EA Sports Active 2 REVIEW

EA Sports Active 2 Review (Xbox 360)

Despite what you might think about most EA games, it’s typically hard to argue about the level of "slickness" in its titles. From flashy but clean menus and licensed music to loaded feature sets, EA's games tend to look good in and out of the box. What’s behind the sparkle can be debated, but what’s on the surface more often than not looks good.

This time, however, we’re not looking at an annual team sport, but an interactive exercise game, EA Sports Active 2. Regardless, I would apply the same argument to this game. Most people will like the look of the game, as well as the feature set and user friendliness. Some people, though, will question the activities therein, which most likely shade your overall opinion of the title.

Out of the Box

To start, this game’s physical package is robust as they come. In the box, which retails for around $100, you will find the game disc, an exercise band, and the most interesting component, a heart-rate monitor.

The exercise band feels as cheap as my first go-round with EA Sports Active on the Wii, but I have not read about any face lacerations this time around, so I suspect my initial fears were unfounded. You also have to make sure you’ve tied the ends tightly and correctly, as I had the exercise band come apart during an activity.

The heart-rate monitor, on the other hand, is a nicely constructed accessory. It’s solidly built, with a very strong and secure Velcro strap. It even has a little 360 light ring. Putting it on my arm did not impact workouts, and it is light enough to become unnoticeable. The heart-rate monitor also seems to work extremely well, assuming you have positioned it correctly.

Character Creation

Getting into the game itself, you are initially tasked with setting up a character. There’s a pretty deep customization suite for a "casual" game; remarkable considering your character is really only used for visualization purposes. There is not any body evolution like Wii Fit, so the creation of your character is simply for aesthetic purposes. Also EA is going for a more serious tone, making any kind of incorporation of Xbox Avatars inappropriate.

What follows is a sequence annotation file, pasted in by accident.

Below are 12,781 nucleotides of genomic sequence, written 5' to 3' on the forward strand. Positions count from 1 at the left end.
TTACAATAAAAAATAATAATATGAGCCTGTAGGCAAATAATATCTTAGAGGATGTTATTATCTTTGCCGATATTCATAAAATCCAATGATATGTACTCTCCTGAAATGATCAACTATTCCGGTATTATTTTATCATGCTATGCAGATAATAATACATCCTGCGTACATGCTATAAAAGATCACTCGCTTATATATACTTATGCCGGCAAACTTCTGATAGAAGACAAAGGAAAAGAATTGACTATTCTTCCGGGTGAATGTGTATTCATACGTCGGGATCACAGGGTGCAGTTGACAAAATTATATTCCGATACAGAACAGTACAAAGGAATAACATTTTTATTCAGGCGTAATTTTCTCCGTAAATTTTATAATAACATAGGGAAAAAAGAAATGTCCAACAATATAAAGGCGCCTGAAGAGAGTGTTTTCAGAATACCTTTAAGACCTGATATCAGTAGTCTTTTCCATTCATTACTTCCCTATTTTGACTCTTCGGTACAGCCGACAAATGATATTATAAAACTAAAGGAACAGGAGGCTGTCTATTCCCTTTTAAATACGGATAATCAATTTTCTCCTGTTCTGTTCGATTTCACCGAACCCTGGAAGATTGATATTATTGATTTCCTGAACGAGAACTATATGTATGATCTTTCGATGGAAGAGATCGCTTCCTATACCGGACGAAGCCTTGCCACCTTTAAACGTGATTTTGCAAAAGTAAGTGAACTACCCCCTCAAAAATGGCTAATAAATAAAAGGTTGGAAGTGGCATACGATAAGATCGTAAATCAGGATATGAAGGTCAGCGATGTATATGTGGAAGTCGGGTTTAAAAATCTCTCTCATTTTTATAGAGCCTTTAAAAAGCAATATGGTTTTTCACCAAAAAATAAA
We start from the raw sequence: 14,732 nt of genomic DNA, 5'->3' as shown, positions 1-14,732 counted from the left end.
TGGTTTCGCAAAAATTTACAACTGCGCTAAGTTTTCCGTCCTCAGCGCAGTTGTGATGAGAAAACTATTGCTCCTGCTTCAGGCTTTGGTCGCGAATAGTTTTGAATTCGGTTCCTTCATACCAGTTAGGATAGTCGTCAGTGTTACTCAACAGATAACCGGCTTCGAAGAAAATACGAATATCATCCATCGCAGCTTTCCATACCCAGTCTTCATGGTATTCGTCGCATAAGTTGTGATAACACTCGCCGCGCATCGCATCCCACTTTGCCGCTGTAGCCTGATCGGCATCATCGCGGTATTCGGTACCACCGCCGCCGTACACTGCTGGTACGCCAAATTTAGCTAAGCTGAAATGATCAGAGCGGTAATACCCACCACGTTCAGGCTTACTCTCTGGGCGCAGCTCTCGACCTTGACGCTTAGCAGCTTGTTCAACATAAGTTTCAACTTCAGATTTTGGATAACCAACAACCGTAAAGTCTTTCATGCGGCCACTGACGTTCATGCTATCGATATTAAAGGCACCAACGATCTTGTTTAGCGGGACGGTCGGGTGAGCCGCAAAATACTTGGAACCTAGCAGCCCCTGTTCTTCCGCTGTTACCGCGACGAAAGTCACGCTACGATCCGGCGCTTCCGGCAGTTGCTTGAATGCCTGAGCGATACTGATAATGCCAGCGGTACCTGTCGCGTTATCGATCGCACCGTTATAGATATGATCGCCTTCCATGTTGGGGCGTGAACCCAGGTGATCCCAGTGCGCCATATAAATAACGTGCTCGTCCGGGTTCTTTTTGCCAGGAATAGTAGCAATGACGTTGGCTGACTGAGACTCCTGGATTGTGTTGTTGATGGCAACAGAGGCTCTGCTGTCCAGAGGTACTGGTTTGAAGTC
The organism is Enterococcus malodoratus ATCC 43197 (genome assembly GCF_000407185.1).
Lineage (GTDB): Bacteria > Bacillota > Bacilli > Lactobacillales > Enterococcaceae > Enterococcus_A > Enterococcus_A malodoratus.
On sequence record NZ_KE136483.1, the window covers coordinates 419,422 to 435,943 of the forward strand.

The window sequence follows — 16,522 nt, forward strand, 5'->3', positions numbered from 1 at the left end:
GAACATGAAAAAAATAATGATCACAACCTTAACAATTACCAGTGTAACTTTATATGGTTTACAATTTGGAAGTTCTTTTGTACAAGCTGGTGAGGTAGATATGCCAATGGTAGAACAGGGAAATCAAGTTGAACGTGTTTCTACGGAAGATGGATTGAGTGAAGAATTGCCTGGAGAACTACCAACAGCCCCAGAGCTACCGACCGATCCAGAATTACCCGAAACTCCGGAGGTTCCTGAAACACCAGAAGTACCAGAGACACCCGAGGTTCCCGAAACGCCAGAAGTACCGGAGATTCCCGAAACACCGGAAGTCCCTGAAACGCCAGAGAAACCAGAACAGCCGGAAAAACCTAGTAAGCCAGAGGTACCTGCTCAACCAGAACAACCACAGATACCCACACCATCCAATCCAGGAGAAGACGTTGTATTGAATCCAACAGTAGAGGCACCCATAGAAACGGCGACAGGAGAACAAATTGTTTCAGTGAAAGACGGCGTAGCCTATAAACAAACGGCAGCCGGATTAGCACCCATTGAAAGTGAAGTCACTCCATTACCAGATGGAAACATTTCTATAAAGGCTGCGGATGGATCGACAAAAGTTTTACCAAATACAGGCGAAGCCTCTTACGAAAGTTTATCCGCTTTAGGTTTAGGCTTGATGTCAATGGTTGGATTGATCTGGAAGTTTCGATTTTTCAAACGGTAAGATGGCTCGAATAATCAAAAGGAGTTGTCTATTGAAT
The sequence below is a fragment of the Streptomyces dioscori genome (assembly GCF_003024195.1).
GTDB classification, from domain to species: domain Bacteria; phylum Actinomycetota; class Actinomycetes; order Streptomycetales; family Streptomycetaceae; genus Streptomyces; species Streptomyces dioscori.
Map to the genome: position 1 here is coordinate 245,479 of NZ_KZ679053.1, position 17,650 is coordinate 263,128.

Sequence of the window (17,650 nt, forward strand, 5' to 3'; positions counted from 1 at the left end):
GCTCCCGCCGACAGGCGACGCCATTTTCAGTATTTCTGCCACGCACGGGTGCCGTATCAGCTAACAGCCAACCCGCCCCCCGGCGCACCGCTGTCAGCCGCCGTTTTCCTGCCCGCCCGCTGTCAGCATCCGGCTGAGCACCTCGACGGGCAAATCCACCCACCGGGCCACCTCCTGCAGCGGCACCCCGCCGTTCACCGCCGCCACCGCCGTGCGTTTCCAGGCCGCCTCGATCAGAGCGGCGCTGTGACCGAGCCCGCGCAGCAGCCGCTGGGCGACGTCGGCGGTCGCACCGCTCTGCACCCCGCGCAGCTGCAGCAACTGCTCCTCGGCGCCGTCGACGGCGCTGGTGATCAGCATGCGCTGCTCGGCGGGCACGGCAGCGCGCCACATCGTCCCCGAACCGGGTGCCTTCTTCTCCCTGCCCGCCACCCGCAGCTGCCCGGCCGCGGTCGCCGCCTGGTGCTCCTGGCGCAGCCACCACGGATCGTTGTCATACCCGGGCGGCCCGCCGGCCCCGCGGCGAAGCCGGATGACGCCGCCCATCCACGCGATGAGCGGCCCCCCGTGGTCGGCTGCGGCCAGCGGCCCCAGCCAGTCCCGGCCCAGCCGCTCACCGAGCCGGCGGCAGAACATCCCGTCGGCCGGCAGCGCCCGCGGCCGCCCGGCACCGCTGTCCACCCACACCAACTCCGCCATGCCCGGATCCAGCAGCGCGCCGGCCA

Included in the profile creation is the process of entering data, including height and weight. Also interesting is the ability to tie your game into a progress-tracking website. I should note that the Kinect makes entering this data extremely tedious. While motion-control systems are great for moving during games, they are not that brilliant at data entry. I quickly picked up a controller for most of this segment -- you will want to as well.

Let’s Get Physical

So once everything is setup, you have some choices in terms of where to start. You can complete a pre-designed workout as part of a multi-week program; you can create your own workout, choosing from a list of various activities; or you can choose a standalone pre-designed workout.

I was a little disappointed by the selection of multi-week programs, of which there are only two. In terms of an exercise program, that’s not a lot of choice, let alone customization options. This is not like the first Yourself: Fitness that designed a program based on a personal inventory. Instead you have two choices, and from there three levels of difficulty. In fairness you can customize your weekly schedule, but the game does not wait for you. If you miss a workout, the "program" rolls on.

Active Activities

Whether you are following a packaged program or designing your own workouts, the variety of activities is substantial. From simply jogging or sprinting across a virtual landscape to shooting and blocking soccer balls, there are a lot of different things to do. Dodgeball, goalkeeping and boxing rank among my favorites.

That being said, I don’t think it would surprise anyone to say that the quality of these activities is inconsistent. Yes, they all look pretty good, especially with a bright color palette. But sometimes the Kinect did not seem to pick me up, causing my on-screen persona to go crazy, or even worse, miss a key moment in the workout. It’s discouraging to be "riding" a mountain bike and jumping at the right time, only to have the game discount your efforts because of technical problems.

These lapses in the Kinect coverage were not flagrant, but they were common enough to cause some level of frustration. I put the issues in the frequency of once or twice per workout, depending on the activities. And some, especially the stretching and stationary activities, would credit me for doing something I totally wasn’t -- keep in mind that "you are only cheating yourself" if you actually "game" the workout like that.

Most of the activities come with a tutorial that shows you what to do. They are not interactive, so they amount to simply watching a movie. But they are pretty helpful and can be skipped.